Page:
Taking his lead from procedures followed during the reunification of Germany and the restoration of Estonia's independence in the early 1990s, a Finnish lawyer has worked out plans to take legal action against Russia to restore property rights to Finns who lost land when parts of Karelia – the vast inhabited area of Northern Europe to the east and north of Helsinki – were ceded to the Soviet Union. A report in Helsingin Sanomat's international edition quotes the lawyer, Kari Silvennoinen, as saying that the Finns who owned property in these areas on September 4th, 1944, when Finland and the Soviet Union concluded a ceasefire, are still the legal owners:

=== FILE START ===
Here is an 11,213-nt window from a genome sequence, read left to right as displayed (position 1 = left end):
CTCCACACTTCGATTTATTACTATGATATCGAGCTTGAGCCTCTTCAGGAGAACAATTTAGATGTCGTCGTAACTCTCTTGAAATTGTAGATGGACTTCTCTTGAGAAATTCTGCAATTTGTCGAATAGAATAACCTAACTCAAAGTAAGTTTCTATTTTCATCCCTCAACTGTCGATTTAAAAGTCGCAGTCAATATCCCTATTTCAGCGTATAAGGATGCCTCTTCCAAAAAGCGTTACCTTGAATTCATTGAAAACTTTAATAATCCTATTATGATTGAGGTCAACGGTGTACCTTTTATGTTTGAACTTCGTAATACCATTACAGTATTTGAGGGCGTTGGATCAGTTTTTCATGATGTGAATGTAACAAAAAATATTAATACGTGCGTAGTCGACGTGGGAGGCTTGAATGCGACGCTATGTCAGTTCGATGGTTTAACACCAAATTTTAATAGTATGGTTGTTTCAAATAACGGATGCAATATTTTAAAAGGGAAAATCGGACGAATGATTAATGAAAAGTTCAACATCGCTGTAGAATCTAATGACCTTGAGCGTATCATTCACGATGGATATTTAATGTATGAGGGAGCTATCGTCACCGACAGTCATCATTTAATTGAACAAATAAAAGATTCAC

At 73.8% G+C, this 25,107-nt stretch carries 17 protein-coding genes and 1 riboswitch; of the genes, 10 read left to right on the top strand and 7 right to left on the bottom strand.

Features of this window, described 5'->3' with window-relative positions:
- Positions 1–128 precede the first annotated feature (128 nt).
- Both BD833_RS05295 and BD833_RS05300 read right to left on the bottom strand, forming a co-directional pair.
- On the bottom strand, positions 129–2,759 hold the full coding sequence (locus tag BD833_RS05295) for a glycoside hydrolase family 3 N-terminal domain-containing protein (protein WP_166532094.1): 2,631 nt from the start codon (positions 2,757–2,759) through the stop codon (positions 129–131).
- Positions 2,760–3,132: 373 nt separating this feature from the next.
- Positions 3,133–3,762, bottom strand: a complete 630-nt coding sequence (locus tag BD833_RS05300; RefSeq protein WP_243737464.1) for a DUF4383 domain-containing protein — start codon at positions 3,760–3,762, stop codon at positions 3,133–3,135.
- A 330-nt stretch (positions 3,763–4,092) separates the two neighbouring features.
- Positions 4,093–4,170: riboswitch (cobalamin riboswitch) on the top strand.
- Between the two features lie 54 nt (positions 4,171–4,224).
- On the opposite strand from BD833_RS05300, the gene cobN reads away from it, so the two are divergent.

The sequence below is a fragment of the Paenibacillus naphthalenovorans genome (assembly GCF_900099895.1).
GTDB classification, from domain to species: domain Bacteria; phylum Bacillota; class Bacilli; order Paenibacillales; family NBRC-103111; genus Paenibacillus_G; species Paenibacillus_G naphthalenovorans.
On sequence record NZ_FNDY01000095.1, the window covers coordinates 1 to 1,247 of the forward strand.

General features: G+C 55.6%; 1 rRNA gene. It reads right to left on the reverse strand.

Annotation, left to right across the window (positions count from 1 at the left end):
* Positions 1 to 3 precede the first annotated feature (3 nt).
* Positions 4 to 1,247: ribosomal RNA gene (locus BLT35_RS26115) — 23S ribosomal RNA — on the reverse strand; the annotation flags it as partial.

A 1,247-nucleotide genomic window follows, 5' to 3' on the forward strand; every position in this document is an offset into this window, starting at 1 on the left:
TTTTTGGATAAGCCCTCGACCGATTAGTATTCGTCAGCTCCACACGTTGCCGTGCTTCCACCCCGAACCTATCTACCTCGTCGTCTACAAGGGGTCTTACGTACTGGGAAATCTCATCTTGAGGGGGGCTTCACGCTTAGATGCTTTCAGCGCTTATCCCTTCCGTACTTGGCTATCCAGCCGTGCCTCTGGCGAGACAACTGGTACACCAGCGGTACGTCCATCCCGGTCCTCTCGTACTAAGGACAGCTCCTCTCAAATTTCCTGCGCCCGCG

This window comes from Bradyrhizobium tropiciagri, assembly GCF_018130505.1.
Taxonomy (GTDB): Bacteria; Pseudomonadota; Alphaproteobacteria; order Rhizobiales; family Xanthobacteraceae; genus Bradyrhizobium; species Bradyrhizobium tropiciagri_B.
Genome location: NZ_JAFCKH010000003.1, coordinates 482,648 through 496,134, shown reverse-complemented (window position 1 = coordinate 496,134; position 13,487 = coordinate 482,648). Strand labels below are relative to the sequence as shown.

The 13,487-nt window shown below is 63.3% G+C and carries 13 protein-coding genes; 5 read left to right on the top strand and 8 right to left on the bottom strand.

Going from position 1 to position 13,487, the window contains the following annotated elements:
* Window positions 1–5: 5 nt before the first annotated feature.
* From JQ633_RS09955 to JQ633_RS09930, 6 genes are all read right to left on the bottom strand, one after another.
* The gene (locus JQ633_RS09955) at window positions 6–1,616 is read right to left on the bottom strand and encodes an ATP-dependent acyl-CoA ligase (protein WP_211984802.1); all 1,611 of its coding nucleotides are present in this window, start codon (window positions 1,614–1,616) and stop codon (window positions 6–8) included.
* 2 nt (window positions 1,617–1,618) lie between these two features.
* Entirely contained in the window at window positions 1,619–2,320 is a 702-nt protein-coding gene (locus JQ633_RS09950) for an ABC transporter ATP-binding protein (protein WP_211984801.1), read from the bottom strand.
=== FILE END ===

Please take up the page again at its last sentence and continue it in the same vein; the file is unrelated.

"Previously it was thought that the Soviet legal system extinguished the right to property, but the situation is different, now that the Soviet Union has collapsed. This brings us to the fact that Russia is in violation of the protection of property because it prevents the real owners from using the property", Silvennoinen says. He plans to gather a group of property owners and their descendants, and to submit a demand on their behalf to the Russian Federation. After that he hopes to issue a complaint to the European Court of Human Rights. Silvennoinen said that getting just ten clients would be enough. He said that he would charge them "a few hundred euros". "I am not doing this for the money", he says. Included in the demand is a parcel of land owned by his grandfather near Sortavala.